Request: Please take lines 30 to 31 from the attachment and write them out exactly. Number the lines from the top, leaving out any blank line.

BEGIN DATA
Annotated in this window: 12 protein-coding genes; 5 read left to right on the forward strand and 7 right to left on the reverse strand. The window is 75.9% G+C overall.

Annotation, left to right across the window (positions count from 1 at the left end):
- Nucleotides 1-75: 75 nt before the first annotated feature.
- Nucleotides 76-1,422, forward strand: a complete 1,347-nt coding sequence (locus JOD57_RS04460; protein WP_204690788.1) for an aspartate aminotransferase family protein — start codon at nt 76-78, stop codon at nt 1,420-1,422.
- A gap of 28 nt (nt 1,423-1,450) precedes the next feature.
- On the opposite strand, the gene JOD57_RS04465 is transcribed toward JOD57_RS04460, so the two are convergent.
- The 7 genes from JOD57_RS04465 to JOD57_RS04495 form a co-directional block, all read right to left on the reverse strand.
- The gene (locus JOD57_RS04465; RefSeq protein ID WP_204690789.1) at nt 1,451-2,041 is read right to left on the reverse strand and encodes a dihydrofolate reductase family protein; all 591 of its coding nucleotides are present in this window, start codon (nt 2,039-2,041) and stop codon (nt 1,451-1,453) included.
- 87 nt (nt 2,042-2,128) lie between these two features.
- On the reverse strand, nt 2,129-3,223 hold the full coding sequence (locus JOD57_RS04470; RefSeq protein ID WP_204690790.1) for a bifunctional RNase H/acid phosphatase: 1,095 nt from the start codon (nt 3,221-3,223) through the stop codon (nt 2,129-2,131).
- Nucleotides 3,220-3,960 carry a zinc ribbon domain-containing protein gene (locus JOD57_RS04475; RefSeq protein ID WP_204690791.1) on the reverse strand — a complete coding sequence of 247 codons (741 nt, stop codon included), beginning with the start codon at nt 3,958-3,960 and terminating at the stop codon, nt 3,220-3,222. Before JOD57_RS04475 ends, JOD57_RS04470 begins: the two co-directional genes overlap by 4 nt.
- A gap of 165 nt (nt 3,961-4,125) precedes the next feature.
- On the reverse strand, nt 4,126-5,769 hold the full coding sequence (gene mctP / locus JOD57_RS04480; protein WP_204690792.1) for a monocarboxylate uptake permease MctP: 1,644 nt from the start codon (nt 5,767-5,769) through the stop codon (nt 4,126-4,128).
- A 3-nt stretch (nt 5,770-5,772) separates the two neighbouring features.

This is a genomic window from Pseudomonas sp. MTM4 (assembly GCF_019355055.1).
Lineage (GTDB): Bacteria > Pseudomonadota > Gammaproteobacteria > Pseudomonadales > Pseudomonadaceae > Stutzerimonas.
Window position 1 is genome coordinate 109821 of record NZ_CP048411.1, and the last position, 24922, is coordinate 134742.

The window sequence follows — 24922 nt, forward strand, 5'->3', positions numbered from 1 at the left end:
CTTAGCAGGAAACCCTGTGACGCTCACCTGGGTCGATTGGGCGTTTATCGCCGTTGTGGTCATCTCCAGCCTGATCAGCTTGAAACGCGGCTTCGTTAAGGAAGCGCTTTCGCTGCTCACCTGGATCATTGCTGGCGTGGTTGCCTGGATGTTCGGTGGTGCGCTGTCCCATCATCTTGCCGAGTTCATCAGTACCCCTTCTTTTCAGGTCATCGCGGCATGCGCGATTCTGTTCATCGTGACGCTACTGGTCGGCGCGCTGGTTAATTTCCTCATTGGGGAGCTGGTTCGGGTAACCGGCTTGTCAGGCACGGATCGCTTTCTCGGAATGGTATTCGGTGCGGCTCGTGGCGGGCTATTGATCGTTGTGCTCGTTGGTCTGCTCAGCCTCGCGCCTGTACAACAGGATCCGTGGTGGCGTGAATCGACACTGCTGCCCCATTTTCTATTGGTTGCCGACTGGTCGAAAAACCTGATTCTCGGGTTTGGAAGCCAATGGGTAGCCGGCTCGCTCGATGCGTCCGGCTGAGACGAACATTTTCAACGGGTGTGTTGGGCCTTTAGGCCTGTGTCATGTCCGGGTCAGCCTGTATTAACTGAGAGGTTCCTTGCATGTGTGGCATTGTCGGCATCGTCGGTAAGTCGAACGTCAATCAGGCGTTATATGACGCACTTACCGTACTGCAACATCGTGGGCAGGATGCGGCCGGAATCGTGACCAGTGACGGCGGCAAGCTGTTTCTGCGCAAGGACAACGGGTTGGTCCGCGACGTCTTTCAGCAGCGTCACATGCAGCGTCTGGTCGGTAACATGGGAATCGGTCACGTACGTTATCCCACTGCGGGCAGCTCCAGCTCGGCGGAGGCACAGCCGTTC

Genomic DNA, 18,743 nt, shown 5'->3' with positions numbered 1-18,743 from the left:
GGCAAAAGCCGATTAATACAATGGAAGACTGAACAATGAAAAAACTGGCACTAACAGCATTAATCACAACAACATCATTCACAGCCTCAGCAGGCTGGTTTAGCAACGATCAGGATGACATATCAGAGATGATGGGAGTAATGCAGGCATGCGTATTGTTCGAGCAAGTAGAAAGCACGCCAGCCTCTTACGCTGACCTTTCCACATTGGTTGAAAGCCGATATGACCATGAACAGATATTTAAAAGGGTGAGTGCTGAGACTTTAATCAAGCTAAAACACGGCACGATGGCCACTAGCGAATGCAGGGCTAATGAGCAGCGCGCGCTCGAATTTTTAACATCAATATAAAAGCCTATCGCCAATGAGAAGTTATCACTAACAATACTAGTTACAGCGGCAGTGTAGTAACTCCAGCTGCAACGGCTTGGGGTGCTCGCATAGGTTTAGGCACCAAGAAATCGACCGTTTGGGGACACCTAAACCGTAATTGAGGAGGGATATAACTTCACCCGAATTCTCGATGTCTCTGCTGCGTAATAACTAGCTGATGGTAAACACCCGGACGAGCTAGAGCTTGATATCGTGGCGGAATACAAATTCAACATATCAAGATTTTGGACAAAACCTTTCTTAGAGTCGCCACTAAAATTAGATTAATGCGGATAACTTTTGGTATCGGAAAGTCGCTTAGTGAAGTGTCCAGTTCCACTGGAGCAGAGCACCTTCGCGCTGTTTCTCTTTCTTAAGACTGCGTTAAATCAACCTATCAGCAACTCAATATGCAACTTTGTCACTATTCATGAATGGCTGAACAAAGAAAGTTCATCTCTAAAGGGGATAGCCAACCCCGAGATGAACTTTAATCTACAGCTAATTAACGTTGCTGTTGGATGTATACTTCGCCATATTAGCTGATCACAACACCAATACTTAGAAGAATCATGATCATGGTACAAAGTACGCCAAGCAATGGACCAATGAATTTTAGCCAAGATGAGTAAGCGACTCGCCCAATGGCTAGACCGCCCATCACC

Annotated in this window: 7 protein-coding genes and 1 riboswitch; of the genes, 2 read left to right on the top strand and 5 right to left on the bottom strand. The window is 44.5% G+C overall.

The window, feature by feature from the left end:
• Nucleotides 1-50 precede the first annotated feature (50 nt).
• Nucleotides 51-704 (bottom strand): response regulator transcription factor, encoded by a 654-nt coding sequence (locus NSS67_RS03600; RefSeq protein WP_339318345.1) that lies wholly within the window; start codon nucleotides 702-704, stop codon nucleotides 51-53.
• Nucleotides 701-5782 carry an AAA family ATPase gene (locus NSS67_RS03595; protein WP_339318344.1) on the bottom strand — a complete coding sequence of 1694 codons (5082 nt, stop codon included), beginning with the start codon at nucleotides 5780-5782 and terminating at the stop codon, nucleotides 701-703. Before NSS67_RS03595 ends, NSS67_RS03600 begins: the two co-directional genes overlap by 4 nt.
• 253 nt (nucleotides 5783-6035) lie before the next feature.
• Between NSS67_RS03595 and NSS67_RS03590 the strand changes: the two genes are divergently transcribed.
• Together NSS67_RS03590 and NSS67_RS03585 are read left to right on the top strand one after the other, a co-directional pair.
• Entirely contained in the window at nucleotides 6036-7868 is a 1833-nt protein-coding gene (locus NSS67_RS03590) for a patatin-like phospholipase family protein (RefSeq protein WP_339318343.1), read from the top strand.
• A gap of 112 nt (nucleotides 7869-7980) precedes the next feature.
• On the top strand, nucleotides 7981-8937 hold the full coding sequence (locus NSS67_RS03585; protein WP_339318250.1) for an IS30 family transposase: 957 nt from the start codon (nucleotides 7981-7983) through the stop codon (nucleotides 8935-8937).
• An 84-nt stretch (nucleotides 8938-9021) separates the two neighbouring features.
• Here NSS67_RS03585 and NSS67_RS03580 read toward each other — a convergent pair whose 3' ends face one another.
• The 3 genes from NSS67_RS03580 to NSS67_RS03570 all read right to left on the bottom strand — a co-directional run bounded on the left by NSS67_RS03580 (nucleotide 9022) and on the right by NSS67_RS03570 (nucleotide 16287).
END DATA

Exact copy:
• Entirely contained in the window at nucleotides 6036-7868 is a 1833-nt protein-coding gene (locus NSS67_RS03590) for a patatin-like phospholipase family protein (RefSeq protein WP_339318343.1), read from the top strand.
• A gap of 112 nt (nucleotides 7869-7980) precedes the next feature.